Phonemic repetitions are widely used both in English poetry and prose; they may be divided into three groups: alliteration, assonance and rhyme. Phonemic repetitions may have the following functions in the literary texts:
(1) of providing the aesthetic and emotional effect based on deviations from the normal distribution of sounds;
(2) of intensifying acoustic and semantic connections in a sequence of words or poetical lines thus "welding words together in order to weld thoughts together" ;
(3) of emphasizing words, images and themes that are logically important.
Rhyme is a repetition of the same sound, usually at the ends of two or more lines. The effect is the greatest when the lines succeed one another immediately or near enough for the resemblance of sound to strike the ear.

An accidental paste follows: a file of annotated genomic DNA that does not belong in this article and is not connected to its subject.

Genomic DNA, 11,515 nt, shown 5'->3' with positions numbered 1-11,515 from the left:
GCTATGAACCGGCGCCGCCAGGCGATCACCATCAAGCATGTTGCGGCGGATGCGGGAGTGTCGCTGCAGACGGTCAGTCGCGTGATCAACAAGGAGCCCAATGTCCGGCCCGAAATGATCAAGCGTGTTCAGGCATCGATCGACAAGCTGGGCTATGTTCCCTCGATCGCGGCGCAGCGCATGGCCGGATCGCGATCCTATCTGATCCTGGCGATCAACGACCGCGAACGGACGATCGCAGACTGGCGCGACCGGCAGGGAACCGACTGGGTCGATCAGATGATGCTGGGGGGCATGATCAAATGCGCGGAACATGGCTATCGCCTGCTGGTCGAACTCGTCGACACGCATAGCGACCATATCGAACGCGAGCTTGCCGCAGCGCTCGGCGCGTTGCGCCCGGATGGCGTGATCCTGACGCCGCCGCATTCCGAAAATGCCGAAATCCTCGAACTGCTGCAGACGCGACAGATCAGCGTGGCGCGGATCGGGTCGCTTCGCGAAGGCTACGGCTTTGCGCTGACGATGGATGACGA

Alliteration is a repetition of the same consonant at the beginning of neighbouring words or accented syllables. All Anglo-Saxon poetry was alliterative.-In modern verse alliteration is used more sparingly but still very frequently and often with a telling effect:
notice the musical effect of alliteration in the following lines from Tennyson:
But any man that walks the mead,
In bud, or blade, or bloom, may find,
According as his humours lead, A meaning suited to his mind.
Assonance is agreement (identity or similarity) of vowels in conjunction with different consonantal sounds.